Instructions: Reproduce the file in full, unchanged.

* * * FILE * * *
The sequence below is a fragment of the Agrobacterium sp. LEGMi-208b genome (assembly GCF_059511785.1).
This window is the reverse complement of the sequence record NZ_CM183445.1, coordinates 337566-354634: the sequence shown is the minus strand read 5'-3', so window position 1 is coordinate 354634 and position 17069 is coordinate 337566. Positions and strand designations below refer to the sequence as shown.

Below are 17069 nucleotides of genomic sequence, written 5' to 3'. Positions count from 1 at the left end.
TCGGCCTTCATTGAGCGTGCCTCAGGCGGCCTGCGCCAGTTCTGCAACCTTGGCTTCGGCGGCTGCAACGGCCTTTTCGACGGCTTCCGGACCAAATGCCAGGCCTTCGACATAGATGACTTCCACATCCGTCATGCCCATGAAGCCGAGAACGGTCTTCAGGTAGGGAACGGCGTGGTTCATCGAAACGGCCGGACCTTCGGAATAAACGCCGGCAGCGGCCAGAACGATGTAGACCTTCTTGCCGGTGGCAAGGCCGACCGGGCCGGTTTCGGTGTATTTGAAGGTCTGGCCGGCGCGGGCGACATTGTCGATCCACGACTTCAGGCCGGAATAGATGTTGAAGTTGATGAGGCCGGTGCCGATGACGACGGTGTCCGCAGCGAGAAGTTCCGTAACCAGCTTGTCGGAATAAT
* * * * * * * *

The sequence below is a fragment of the Agrobacterium sp. LEGMi-208b genome (assembly GCF_059511785.1).
This window is the reverse complement of the sequence record NZ_CM183445.1, coordinates 337566-354634: the sequence shown is the minus strand read 5'-3', so window position 1 is coordinate 354634 and position 17069 is coordinate 337566. Positions and strand designations below refer to the sequence as shown.

Below are 17069 nucleotides of genomic sequence, written 5' to 3'. Positions count from 1 at the left end.
TCGGCCTTCATTGAGCGTGCCTCAGGCGGCCTGCGCCAGTTCTGCAACCTTGGCTTCGGCGGCTGCAACGGCCTTTTCGACGGCTTCCGGACCAAATGCCAGGCCTTCGACATAGATGACTTCCACATCCGTCATGCCCATGAAGCCGAGAACGGTCTTCAGGTAGGGAACGGCGTGGTTCATCGAAACGGCCGGACCTTCGGAATAAACGCCGGCAGCGGCCAGAACGATGTAGACCTTCTTGCCGGTGGCAAGGCCGACCGGGCCGGTTTCGGTGTATTTGAAGGTCTGGCCGGCGCGGGCGACATTGTCGATCCACGACTTCAGGCCGGAATAGATGTTGAAGTTGATGAGGCCGGTGCCGATGACGACGGTGTCCGCAGCGAGAAGTTCCGTAACCAGCTTGTCGGAATAAT